According to Nielsen’s online consumer landscape report, 24% of Australians are viewing some of their favourite TV programs on demand or via catch up TV. As a result, Mediacom estimates TV streamed from the internet now accounts for up to 12 per cent of total TV viewing (March 2012). There is thus little wonder why brands are flocking to take up internet TV advertising for Australia’s most popular TV programs.
So popular is internet TV advertising becoming; the cost to advertise is starting to outstrip the cost for placement during the traditional scheduled format. In fact last week it was reported that online TV advertising for the Voice reached a CPM of $75 whilst advertising during the scheduled TV slots for the hit format was $37 CPM.
But whilst online TV advertising is commanding a premium – it is still early days……
It’s big and it’s going to get bigger.
According to Comscore in late 2011, internet TV had already reached upwards of 12 million viewers per month in Australia. But where are the eyeballs going? Vincent Dempsey, Head of Digital Media at Ten, recently stated catch-up TV viewing on the 10 network (across mobile and TV) attracts 1.5 – 2 million unique visitors a month. Whilst ABCs’ iView recorded an average of 2.9 million visits per month (during 2011), which was up 48 per cent on the previous year.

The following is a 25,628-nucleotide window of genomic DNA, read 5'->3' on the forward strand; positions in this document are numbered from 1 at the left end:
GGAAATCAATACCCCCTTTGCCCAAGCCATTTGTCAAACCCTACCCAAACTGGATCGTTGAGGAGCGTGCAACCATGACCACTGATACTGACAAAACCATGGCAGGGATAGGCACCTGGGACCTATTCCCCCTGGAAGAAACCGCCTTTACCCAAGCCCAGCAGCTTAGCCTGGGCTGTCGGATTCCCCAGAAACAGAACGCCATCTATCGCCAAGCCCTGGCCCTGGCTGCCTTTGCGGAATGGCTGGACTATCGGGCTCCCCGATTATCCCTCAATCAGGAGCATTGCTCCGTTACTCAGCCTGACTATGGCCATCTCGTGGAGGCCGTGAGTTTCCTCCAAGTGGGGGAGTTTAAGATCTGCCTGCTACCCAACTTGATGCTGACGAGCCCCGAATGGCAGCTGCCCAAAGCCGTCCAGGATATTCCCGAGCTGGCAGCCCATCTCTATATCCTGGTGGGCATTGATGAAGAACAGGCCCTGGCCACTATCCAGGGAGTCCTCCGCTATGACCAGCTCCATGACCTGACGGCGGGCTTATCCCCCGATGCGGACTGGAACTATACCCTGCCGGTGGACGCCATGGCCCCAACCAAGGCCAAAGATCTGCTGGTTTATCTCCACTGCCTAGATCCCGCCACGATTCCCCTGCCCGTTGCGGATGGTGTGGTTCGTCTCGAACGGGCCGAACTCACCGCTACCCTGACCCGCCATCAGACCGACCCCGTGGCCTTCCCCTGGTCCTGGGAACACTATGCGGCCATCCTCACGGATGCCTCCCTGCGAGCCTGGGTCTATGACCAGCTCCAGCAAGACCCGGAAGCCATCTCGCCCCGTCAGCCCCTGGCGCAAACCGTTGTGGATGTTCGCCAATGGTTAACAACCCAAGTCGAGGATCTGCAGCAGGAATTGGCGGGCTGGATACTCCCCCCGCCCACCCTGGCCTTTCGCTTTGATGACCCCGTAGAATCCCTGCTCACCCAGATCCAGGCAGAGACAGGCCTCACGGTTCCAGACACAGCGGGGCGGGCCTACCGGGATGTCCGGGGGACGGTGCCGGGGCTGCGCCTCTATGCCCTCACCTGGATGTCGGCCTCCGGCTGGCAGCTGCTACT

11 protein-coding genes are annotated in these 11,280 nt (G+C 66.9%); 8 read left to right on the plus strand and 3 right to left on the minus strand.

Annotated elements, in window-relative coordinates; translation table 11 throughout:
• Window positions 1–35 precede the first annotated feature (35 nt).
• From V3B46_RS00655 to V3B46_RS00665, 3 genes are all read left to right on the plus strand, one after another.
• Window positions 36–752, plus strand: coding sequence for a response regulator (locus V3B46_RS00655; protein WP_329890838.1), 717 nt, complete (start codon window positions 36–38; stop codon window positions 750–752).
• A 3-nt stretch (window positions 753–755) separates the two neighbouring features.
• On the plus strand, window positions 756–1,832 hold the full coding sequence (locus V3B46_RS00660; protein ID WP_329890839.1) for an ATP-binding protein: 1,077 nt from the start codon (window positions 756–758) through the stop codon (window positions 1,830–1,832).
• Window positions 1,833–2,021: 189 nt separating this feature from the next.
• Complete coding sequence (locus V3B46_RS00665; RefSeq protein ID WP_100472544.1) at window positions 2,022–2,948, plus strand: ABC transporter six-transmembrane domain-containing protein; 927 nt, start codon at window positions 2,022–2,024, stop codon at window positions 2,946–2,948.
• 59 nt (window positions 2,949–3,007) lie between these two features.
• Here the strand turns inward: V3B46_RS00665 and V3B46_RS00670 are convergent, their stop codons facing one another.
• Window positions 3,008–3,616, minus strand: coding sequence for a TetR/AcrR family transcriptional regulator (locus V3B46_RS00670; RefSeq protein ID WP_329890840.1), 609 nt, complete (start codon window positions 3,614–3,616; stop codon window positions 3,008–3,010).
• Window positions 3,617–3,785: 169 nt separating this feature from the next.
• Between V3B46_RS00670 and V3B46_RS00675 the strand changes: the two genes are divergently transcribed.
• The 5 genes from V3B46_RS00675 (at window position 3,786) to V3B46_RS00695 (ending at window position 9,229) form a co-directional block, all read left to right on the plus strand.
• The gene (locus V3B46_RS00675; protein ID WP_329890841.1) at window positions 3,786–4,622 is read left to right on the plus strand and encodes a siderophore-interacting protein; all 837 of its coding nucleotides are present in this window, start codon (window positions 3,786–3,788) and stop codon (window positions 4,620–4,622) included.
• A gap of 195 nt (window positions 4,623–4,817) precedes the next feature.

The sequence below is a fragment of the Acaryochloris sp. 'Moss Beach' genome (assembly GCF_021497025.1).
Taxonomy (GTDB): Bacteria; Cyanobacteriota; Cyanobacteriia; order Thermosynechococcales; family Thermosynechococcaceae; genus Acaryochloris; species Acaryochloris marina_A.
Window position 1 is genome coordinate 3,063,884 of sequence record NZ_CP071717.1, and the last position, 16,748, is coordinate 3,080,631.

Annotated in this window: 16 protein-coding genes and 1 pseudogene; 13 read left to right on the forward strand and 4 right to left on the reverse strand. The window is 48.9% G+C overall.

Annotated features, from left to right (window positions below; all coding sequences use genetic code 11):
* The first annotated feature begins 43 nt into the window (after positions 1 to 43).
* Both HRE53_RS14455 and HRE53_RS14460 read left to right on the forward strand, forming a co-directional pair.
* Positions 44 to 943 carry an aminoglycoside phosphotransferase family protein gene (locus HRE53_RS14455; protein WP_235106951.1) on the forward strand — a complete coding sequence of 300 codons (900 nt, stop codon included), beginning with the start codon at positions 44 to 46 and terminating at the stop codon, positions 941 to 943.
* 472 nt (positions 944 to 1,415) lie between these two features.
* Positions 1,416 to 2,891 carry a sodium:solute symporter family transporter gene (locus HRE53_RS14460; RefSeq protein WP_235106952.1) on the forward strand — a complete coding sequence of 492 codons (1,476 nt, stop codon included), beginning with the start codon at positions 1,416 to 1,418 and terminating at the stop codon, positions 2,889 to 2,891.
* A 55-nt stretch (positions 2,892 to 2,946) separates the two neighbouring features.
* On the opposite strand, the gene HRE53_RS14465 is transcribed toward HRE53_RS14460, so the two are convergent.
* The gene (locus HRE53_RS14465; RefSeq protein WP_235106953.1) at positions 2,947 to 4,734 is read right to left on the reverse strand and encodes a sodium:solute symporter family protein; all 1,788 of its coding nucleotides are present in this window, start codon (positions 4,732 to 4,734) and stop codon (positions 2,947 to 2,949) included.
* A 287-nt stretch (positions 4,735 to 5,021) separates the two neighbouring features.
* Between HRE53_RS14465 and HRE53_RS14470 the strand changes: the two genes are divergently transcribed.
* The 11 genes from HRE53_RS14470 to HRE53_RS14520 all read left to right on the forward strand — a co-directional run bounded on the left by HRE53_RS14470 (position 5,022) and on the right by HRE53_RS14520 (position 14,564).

However these already impressive audience figures are set to explode over the next 12 months with researcher Nielsen forecasting that by next year, six out of 10 Australians will get TV from the internet. This growth is set to have an on-flow effect to internet TV advertising revenue over the next 5 years with Frost and Sullivan predicting the Australian industry will grow from $54m in 2011 to $311m in 2016.
To integrate or not to integrate?
With fewer placements and the allure of direct response – internet TV advertising is obviously able to command a premium – but the real question is should internet TV advertising be used in isolation?
TV audience fragmentation is one of the key issues traditional scheduled TV advertisers are now trying to grapple with. Add to this the distraction of second screen usage and it’s no wonder that TV advertising is losing some of its appeal – however it is those who look to integrate that will gain the greatest benefit. As much of these audiences migrate between traditional scheduled TV and online viewing to accommodate their lifestyle and own timetable – integration of activities enables brands to maximise frequency. Catch Up TV is also one of the key factors fuelling growth in TV viewing – as opposed to decimating traditional viewing, thus through integration it provides brands with the opportunity tap into a larger audience overall.
Video: Does Television Advertising Influence Online Search?